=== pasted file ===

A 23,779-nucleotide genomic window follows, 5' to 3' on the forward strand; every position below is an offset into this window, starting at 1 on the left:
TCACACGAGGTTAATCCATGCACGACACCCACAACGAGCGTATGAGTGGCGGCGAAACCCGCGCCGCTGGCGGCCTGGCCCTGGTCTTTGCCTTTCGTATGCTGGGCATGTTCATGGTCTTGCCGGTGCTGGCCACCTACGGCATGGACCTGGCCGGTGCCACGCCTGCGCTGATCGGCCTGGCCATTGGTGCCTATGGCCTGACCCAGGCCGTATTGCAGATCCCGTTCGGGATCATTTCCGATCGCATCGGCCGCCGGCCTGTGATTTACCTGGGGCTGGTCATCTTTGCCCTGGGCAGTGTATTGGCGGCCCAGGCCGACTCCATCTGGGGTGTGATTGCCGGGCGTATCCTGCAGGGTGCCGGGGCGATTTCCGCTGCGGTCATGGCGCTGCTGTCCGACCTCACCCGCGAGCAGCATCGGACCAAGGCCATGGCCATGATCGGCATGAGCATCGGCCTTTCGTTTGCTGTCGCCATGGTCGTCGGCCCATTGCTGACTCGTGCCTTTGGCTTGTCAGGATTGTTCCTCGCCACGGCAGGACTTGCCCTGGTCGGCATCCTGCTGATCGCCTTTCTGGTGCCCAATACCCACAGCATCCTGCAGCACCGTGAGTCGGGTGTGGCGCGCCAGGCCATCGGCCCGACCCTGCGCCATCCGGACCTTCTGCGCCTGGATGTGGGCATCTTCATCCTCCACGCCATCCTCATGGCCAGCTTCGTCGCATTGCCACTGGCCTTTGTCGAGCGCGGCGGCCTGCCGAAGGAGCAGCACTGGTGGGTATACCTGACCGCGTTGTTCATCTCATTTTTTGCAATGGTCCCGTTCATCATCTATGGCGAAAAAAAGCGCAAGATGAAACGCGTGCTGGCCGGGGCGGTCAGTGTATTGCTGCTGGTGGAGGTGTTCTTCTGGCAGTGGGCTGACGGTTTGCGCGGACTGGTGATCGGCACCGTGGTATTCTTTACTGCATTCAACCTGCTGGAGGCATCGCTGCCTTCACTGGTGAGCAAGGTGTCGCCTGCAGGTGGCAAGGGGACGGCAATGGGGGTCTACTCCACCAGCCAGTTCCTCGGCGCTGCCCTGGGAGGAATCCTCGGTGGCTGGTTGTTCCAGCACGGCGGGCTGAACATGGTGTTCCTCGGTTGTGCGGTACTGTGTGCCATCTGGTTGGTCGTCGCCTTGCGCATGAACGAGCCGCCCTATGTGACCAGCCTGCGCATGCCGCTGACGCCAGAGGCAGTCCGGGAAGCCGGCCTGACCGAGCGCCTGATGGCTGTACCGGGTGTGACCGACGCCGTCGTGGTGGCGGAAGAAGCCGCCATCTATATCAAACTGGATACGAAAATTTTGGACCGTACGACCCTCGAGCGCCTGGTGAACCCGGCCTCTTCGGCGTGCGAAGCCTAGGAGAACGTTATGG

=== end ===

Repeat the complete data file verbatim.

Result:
A 23,779-nucleotide genomic window follows, 5' to 3' on the forward strand; every position below is an offset into this window, starting at 1 on the left:
TCACACGAGGTTAATCCATGCACGACACCCACAACGAGCGTATGAGTGGCGGCGAAACCCGCGCCGCTGGCGGCCTGGCCCTGGTCTTTGCCTTTCGTATGCTGGGCATGTTCATGGTCTTGCCGGTGCTGGCCACCTACGGCATGGACCTGGCCGGTGCCACGCCTGCGCTGATCGGCCTGGCCATTGGTGCCTATGGCCTGACCCAGGCCGTATTGCAGATCCCGTTCGGGATCATTTCCGATCGCATCGGCCGCCGGCCTGTGATTTACCTGGGGCTGGTCATCTTTGCCCTGGGCAGTGTATTGGCGGCCCAGGCCGACTCCATCTGGGGTGTGATTGCCGGGCGTATCCTGCAGGGTGCCGGGGCGATTTCCGCTGCGGTCATGGCGCTGCTGTCCGACCTCACCCGCGAGCAGCATCGGACCAAGGCCATGGCCATGATCGGCATGAGCATCGGCCTTTCGTTTGCTGTCGCCATGGTCGTCGGCCCATTGCTGACTCGTGCCTTTGGCTTGTCAGGATTGTTCCTCGCCACGGCAGGACTTGCCCTGGTCGGCATCCTGCTGATCGCCTTTCTGGTGCCCAATACCCACAGCATCCTGCAGCACCGTGAGTCGGGTGTGGCGCGCCAGGCCATCGGCCCGACCCTGCGCCATCCGGACCTTCTGCGCCTGGATGTGGGCATCTTCATCCTCCACGCCATCCTCATGGCCAGCTTCGTCGCATTGCCACTGGCCTTTGTCGAGCGCGGCGGCCTGCCGAAGGAGCAGCACTGGTGGGTATACCTGACCGCGTTGTTCATCTCATTTTTTGCAATGGTCCCGTTCATCATCTATGGCGAAAAAAAGCGCAAGATGAAACGCGTGCTGGCCGGGGCGGTCAGTGTATTGCTGCTGGTGGAGGTGTTCTTCTGGCAGTGGGCTGACGGTTTGCGCGGACTGGTGATCGGCACCGTGGTATTCTTTACTGCATTCAACCTGCTGGAGGCATCGCTGCCTTCACTGGTGAGCAAGGTGTCGCCTGCAGGTGGCAAGGGGACGGCAATGGGGGTCTACTCCACCAGCCAGTTCCTCGGCGCTGCCCTGGGAGGAATCCTCGGTGGCTGGTTGTTCCAGCACGGCGGGCTGAACATGGTGTTCCTCGGTTGTGCGGTACTGTGTGCCATCTGGTTGGTCGTCGCCTTGCGCATGAACGAGCCGCCCTATGTGACCAGCCTGCGCATGCCGCTGACGCCAGAGGCAGTCCGGGAAGCCGGCCTGACCGAGCGCCTGATGGCTGTACCGGGTGTGACCGACGCCGTCGTGGTGGCGGAAGAAGCCGCCATCTATATCAAACTGGATACGAAAATTTTGGACCGTACGACCCTCGAGCGCCTGGTGAACCCGGCCTCTTCGGCGTGCGAAGCCTAGGAGAACGTTATGG